"His skating, to me, was never going to be a big issue," added Cory Clouston, who took over for McCrimmon as Wheat Kings coach in Stone's last junior year. "I think he took it upon himself to say, 'If that’s my weakness, I’m going to turn it into a strength.' I think he's done a really good job at it."
Stone, who's now a coordinated 6-foot-4, 220-pound package on skates, graduated to the pro ranks in 2012-13. And the sixth-rounder from a few summers earlier - a complete long shot on paper - made noise almost immediately, contributing 38 points in 58 AHL games while managing to crack Ottawa's lineup four times.
"He was an impact player back then," said current Ducks forward Jakob Silfverberg, Stone’s teammate in Binghamton that year. "You could tell, anytime he had the puck on his stick it was under control. He never seemed to be rushed on the ice. He was always making the right play. And that’s something he's still doing today, but maybe with more confidence."
Therein lies the secret to Stone’s rise, and the reason he didn’t fall off the rails amid the reconstruction of his skating stride. His mind, as Clouston framed it, is very "proactive." The winger is flexible, versatile, and really cares about winning.
"For an offensive guy at that level, I don't know if I’ve ever had a guy who took that much pride in his defensive game," the coach said. "He wanted to be successful. He didn't want to be a one-dimensional player."
It seemed like something was always going wrong during Stone's tenure in Ottawa.
Sure, he was a key part of two Cinderella runs - the Hamburglar streak of 2015 and the near trip to the 2017 Stanley Cup Final - but the Senators were never considered true contenders.
Yet Stone, to steal a phrase from former Ottawa coach Guy Boucher, was Mr. Consistency. In four full seasons, he posted point totals of 64, 61, 54, and 62. He starred on special teams, drew the stiffest competition, housed rookies, and kept his mouth shut as the franchise spiraled out of control. Brilliantly, Stone even recorded five points in the first game after the infamous Uber video leaked in November.
Then there are the copious defensive plays. Including this year, in which he's recorded 107 takeaways through 69 games, Stone has paced the NHL in the category in five of his six seasons.
"His hand-eye coordination is second to none, and I think the way he reads the game he almost knows what you're doing before you even think about doing it," Senators goalie Craig Anderson said.
Beyond those skills, Stone has become the league's takeaway king while using one of the weirdest - and most effective - sticks in the league, especially in his first two NHL seasons.
"We called it the Lizard Stick. It comes out of nowhere and then is gone," former Senators teammate Curtis Lazar said of Stone's lumber during those early years. Meanwhile, Stone admits his stick obsession, which carried forward from childhood, got "out of control" when he entered the NHL.
"Mine have always been different than most," he said. "(These days), it's got a little shorter blade, it’s a little bit longer, but it’s a lot more standard than it used to be."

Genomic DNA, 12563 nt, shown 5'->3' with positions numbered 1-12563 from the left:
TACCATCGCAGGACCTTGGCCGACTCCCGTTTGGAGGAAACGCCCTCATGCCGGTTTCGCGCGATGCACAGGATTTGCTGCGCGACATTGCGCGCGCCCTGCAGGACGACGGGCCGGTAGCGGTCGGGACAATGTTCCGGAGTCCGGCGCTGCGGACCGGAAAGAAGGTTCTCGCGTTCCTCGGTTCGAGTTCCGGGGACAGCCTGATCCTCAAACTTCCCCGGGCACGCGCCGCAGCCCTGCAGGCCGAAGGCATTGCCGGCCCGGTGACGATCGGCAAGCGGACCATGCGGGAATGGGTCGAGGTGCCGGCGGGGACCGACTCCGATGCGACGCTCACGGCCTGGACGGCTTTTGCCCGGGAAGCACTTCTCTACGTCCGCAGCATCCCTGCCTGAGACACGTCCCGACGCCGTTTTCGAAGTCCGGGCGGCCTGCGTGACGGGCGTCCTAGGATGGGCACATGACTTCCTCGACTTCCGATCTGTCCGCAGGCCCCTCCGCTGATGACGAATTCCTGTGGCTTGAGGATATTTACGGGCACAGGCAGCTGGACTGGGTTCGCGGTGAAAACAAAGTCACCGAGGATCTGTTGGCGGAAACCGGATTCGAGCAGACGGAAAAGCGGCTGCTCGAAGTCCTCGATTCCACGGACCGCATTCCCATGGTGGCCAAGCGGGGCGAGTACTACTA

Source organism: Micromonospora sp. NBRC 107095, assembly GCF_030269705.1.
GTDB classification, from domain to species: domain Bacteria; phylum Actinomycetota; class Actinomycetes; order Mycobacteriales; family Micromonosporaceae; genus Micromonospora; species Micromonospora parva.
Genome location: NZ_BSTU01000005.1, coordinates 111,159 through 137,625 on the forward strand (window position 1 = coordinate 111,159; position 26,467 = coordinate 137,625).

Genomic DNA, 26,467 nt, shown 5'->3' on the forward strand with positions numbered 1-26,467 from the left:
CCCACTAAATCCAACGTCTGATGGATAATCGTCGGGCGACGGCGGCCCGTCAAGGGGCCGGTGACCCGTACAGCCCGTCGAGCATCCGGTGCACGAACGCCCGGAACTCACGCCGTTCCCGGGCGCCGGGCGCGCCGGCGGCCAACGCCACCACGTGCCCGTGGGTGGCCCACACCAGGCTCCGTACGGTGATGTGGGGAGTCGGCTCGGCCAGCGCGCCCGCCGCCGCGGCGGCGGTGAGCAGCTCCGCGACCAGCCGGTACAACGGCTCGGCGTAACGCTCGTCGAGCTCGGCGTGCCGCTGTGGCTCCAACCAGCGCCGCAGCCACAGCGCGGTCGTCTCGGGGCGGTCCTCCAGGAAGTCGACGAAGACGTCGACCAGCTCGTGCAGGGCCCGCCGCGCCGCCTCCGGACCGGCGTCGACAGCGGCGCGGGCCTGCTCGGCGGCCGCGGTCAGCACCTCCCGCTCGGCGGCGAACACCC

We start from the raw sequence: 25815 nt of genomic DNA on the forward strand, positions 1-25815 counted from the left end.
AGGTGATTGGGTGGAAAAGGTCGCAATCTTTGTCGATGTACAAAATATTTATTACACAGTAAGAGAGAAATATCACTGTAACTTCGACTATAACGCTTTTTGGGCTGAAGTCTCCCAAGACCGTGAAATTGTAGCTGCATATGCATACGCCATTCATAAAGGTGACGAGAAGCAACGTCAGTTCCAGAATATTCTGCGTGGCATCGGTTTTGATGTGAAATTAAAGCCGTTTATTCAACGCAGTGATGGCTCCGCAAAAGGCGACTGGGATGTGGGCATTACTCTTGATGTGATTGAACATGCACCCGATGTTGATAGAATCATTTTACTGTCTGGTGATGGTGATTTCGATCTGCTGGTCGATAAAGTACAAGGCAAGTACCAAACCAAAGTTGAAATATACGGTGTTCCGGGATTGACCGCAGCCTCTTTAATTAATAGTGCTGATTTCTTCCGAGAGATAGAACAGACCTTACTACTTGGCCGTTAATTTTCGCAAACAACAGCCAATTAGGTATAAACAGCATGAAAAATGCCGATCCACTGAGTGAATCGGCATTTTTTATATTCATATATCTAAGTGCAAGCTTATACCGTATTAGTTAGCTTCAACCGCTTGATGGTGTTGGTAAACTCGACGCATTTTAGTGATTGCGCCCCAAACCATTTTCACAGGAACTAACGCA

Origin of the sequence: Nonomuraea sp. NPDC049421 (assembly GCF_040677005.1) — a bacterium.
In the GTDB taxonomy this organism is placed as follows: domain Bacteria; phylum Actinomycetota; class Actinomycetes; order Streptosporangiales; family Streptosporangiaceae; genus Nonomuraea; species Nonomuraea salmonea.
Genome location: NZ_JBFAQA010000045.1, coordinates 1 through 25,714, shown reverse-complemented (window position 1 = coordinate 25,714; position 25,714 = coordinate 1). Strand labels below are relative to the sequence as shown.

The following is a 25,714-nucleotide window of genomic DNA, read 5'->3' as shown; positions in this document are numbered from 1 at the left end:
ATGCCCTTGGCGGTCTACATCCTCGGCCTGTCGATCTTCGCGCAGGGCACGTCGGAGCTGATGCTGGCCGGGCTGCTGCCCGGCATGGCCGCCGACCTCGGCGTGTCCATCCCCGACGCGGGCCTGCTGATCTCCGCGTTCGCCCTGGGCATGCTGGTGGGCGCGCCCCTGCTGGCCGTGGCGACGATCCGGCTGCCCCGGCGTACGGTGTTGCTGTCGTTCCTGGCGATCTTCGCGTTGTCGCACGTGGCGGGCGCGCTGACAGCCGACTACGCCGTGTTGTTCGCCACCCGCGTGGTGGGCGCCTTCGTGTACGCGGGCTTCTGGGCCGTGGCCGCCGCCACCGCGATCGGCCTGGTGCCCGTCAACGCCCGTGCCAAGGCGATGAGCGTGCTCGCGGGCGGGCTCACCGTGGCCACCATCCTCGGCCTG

Along with the takeaways and the projected career bests in goals, assists, and points this season, Stone's underlying defensive numbers are off the charts. Among the 420 skaters who've played at least 700 five-on-five minutes in 2018-19, he leads in two important categories: Corsi Relative percentage and Goals Above Replacement. There's a strong possibility Stone could become the first winger to win the Selke - an award usually reserved for elite two-way centers such as Patrice Bergeron and Anze Kopitar - since Jere Lehtinen in 2003.
"As much as I love scoring goals and being out there for a goal, it almost makes it worse when you’re out there for something against," Stone said. "It’s just something that has stuck with me throughout my career."
So far in Vegas, the Pacioretty-Stastny-Stone line has been dominant at even strength, controlling 60 percent of shot attempts, 61 percent of scoring chances, 62 percent of shots, and 67 percent of goals. Stone's also found a spot on the first-unit power play, lining up on the right flank.
"Whatever that subliminal impact is across the entire team, I think Mark’s had a really positive impact to our team, and specifically to the two players he's playing with," McCrimmon said.
The adjustments have been seamless because both team and player needed each other. The Golden Knights had been yearning for secondary scoring, while Stone's time in Ottawa, like that of other franchise stars over the past couple seasons, had run its course.
Signing the long-term extension was a no-brainer as well. Stone, the former draft long shot, could finally cash in on his dedication and progression, while McCrimmon and Vegas could lock up an elite three-zone winger who quietly ranks eighth in points among those selected in the 2010 draft, which featured Taylor Hall and Tyler Seguin at the top.
"The last year and a half have been tough on me, losing so many hockey games," Stone said. "Being in Vegas right now, I’m just so excited with how well the team is playing and how many wins we're getting. It looks like we’re going to have an opportunity to try and win a Stanley Cup.”
John Matisz is theScore's National Hockey Writer. You can find him on Twitter @matiszjohn.